Interviewer: How can people with differing levels of understanding talk about consent?

Wiessner: It is not your job to educate someone. Absolutely not. It’s just like whether we’re talking about consent, whether we’re talking about race, whether we’re talking about religion, it shouldn’t be the person’s job to do the educating. However, the educating about what you need, and what you want is your responsibility, because it keeps you safe and it keeps you pleasure that keeps you desiring this relationship. 

If your partner’s idea of consent isn’t developed enough, you could say something like: hey, consent is really important, it sounds like you’re kind of having a hard time with it. Maybe you could pass this person a resource, but be like, this is what I need to feel good and to have a good time in a relationship. And if you’re not quite there, yet, I get it. It’s just, it can’t be for me. 

Sometimes, it’s sort of pruning the people who are not fitting into your health and well being. If you’re compromising it, you want to check in with yourself: Why am I calm? What or why did I stay this long with this situation that isn’t fitting? What am I going to do about that in the future?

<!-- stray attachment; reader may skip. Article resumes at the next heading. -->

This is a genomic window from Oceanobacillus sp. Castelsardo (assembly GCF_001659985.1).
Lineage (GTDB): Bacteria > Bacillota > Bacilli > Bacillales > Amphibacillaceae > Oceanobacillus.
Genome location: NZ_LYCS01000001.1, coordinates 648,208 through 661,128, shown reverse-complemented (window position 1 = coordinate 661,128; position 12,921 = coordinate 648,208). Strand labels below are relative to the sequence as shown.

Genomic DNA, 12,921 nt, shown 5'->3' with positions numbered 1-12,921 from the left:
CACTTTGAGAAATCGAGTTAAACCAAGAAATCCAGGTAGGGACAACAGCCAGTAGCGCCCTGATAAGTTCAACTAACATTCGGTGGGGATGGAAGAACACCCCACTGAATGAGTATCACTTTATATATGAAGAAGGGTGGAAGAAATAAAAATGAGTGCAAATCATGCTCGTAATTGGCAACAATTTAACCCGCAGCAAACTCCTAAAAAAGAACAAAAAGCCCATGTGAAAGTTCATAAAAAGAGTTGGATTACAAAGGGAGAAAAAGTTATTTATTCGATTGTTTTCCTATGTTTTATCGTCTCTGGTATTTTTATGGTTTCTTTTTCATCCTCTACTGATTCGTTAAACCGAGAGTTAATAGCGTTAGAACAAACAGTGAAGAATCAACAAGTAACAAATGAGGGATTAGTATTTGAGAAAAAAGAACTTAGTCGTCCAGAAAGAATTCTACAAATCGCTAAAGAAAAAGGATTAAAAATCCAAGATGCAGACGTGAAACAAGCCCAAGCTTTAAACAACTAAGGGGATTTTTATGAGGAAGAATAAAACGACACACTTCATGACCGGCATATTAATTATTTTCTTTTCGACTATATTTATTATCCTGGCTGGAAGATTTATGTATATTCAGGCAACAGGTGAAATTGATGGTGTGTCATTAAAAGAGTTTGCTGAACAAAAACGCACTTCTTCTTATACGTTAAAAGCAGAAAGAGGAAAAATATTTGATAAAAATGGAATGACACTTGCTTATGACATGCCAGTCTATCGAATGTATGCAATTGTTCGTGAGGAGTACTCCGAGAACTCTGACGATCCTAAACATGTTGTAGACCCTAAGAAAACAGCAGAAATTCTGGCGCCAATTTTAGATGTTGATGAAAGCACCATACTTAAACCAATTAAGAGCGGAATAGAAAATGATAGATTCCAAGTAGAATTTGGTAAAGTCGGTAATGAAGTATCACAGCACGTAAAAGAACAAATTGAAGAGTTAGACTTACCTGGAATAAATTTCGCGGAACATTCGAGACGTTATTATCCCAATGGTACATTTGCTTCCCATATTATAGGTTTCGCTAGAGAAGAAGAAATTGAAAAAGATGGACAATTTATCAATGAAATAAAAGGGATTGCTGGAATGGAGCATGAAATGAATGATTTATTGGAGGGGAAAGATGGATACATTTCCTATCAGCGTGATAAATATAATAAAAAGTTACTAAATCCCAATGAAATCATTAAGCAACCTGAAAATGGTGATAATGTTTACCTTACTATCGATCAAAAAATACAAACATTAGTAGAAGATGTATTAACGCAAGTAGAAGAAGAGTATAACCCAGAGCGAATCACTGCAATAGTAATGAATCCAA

Interviewer: How can people get on the same page about consent? Are there any sex-therapist-recommended tools?

Wiessner: Again, communication is crazy important. Increased communication about sexual behavior increases the following things: your feeling of comfort and safety, pleasure, feelings of closeness together, and relationship satisfaction. When we are clear with each other, and we know what to do, we know what we want, we know what they want, we again can relax into pleasure. Consent is really a great anti-anxiety.

Making a list of sexual limits is a great way to get your thoughts down. It helps you to consider things that you may or may not be interested in. That way, you know that you can communicate that to a partner. If you feel close enough to this person, maybe you share a limits list and talk about it – I think you’d want to be in some sort of established connection, to feel safe to share that. At least doing a limit list lets you explore behaviors, because hey, not everybody knows everything. And not everybody knows all the different types of behaviors out there or have thought about them. For example, do I like my arms restrained? Do I like being blindfolded? Do I like pleasure and pain combined? If we’ve never thought about that, it’s something to just think about and so then you’re prepared if somebody brings that up to you. 

In regards to getting on the same page, ask yourself: what are my motivations in this experience? Is this somebody I want to be in a relationship with? Is this somebody I just want a sexual experience with? Why am I here? Then, be sure to communicate this with your partner(s) and ask for their reflections as well.